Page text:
Emeka wasn’t getting better. Mo had to hold him on her back; he couldn’t get up and down the stairs each day unassisted. She carried him to a spot near the railing and hoped the spray would moisten his dry, cracked lips. The sea water made them thirstier, but the mist was a moment of relief.

It was there she heard her name, “Little Mo?”

Mo’destee’s head snapped up in alarm, the voice seemed frail and old. A small group of women stood huddled together near the center of the deck. One woman was walking towards them. She looked stiff and hobbled on one knee. As she approached, Mo realized it was her best friend, Amina! Gently she laid Emeka on the wood deck and stood.

“What has happened to you?” Mo asked as she took Amina’s delicate body in her arms.

Amina began to cry. Softly she said, “I can’t speak of the things that have happened to me, it’s… it’s…” Her body began to shake in Mo’s arms. “It’s unspeakable,” she managed.

Mo rubbed her friend’s back and held her as she cried. “They put me in with the children,” she said without emotion.

“Be grateful, sister, be grateful.”

“Do you know where everyone is?” Amina shook her head. Mo continued, “I have Emeka and Tamala’s sons in our quarters.” They turned to the boy lying on the deck. Mo noticed immediately that his skin didn’t look right. His eyes were open but not squinted staring up at the noon-time sun. “No, no, no!” She screamed and fell to her knees, lifting his limp body to her chest. Amina moved near her and put her arms around them both as Mo sobbed.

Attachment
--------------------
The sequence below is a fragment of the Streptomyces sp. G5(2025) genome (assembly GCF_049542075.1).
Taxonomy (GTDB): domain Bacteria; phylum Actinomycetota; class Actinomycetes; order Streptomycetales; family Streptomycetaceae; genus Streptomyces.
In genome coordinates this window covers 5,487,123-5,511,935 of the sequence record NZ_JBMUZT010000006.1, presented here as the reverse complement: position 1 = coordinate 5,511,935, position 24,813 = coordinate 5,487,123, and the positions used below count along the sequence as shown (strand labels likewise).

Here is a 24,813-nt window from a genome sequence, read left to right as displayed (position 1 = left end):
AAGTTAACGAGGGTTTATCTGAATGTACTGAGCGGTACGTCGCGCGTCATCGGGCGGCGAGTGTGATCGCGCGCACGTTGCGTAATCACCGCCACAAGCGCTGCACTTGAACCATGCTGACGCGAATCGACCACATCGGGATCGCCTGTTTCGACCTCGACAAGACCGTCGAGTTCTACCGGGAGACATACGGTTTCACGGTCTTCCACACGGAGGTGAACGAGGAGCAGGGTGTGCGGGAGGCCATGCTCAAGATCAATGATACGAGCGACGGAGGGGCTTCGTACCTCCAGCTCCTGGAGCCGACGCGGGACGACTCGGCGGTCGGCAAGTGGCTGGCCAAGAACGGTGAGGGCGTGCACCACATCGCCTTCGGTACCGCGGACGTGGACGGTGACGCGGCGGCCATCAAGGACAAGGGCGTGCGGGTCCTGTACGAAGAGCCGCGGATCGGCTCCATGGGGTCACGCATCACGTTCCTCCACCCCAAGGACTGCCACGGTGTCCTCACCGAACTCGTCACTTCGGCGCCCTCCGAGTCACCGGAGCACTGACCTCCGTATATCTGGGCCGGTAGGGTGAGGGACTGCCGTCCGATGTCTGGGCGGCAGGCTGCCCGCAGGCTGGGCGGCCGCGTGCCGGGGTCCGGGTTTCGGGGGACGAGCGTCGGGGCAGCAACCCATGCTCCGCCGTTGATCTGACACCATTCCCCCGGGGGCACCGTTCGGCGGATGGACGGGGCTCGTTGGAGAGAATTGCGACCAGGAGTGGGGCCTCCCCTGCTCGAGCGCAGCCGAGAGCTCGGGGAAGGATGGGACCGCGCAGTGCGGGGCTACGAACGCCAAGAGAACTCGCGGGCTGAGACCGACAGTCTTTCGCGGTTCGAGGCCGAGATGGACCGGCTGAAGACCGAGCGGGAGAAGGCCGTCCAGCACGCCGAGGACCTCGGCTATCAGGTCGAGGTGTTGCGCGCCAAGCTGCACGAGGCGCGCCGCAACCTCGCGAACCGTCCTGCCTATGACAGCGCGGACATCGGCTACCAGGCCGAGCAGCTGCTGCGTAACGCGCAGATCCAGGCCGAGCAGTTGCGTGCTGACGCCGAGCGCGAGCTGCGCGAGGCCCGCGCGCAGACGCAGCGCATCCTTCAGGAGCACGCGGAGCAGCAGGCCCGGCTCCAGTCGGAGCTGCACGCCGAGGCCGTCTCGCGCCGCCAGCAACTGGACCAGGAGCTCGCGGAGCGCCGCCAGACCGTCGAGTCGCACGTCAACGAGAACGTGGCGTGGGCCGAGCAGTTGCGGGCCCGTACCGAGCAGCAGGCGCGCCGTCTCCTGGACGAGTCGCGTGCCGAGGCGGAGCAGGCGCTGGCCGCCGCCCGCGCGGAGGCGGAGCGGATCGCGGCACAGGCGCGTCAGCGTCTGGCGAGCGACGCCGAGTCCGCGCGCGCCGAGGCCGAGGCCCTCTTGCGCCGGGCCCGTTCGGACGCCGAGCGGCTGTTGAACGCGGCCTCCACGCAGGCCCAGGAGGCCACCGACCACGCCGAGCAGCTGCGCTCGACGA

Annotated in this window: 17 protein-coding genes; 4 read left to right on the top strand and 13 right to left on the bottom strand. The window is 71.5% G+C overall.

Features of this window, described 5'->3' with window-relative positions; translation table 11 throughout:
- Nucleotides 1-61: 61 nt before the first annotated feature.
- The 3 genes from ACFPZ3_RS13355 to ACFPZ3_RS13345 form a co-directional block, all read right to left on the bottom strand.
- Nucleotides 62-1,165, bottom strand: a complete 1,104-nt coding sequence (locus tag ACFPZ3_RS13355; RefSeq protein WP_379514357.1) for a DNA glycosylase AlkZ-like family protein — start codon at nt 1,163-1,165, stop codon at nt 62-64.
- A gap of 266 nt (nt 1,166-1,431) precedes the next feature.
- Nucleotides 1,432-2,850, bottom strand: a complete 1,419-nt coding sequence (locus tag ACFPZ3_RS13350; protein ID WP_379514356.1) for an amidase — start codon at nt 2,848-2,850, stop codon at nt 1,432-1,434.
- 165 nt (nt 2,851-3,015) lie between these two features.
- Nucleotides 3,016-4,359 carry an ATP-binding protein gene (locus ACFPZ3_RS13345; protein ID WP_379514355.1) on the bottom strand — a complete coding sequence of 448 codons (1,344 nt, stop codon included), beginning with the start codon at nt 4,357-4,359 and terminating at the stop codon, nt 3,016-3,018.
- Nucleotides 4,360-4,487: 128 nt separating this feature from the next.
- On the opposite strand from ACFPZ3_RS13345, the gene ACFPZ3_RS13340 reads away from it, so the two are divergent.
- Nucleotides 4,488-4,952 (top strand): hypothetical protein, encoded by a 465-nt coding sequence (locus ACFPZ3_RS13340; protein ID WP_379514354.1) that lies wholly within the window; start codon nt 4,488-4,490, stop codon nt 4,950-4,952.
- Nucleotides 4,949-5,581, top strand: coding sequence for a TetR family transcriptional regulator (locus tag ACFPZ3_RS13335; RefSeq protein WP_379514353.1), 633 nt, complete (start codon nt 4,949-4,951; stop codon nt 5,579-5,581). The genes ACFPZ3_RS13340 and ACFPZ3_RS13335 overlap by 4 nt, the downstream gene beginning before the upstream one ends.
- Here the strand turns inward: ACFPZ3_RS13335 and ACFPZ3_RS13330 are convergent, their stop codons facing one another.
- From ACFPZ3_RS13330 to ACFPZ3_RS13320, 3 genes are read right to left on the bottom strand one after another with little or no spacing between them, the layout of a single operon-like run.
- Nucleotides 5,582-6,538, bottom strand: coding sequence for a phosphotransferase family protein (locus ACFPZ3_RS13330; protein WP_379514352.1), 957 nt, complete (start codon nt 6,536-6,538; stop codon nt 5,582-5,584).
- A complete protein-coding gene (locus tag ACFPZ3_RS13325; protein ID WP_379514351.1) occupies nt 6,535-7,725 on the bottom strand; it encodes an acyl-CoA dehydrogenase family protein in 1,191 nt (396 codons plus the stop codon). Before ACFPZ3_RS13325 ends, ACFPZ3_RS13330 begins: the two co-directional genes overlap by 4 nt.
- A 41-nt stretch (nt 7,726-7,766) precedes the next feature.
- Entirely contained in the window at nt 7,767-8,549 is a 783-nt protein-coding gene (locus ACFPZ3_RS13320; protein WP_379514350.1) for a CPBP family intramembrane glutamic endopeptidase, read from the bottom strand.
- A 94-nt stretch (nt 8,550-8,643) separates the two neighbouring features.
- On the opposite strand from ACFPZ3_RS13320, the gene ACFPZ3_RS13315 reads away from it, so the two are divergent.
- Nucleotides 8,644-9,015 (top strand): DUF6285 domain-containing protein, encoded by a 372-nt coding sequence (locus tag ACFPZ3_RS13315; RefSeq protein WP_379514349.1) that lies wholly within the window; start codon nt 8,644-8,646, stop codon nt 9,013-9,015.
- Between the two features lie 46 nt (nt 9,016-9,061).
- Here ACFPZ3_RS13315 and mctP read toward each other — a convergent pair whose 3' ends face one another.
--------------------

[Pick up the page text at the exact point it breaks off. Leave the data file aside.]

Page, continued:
A white man came up to them and pushed Amina away. “What’s going on here?” he asked in French.

Mo was rocking back and forth, wailing, “No, please no, not my baby brother, not Emeka…”

“Nothing to get worked up about.” The man grabbed Emeka’s arm and wrenched him up and away from Mo.

“No, please no!” Mo screamed. With a flick of the man’s arm, he sent Emeka’s body sailing over the rail. It cartwheeled, his mouth gaped open in a silent scream. His body made little splash. Mo ran to the rail and started to climb over, “No, no, no!” she howled. The white man grabbed her arm and hoisted her back to the deck. She struggled against him. “No!” she screamed.

There was a flash next to Mo and before the man holding her could respond, Amina ran and took flight over the railing like a graceful bird launching from a pier. Her body arched and landed with a much bigger splash than Emeka’s. Mo collapsed on the floor and sobbed. Every bone in her body felt too heavy to lift, too much to bear.

There seemed to be a ripple of shock through those on the deck. Mo’destee wept. Her body shook with grief. It wasn’t long before she had worn herself out. She rolled to the prayer position and said her daily prayer, adding a quote from the Quran, “My Lord! Truly, I am in need of whatever good You would send down to me.”

After a few minutes, she stood and raised her hands over her head, flicking her fingers and lowering her arms in the death dance she had seen Mambo do a dozen times. She began the chant, the funeral mantra to lift the souls to heaven. Once her arms hung limp at her sides, she jerked them above her head and did the dance again and again, the ancient Wolof tune pitching with emotion. From the corner of her eye, she noticed the women that had been gathered with Amina doing the dance, too.

Mo turned and saw all the black human freight in different stages of their own mourning, flicking their fingers above their head and lowering their arms, chanting and crying.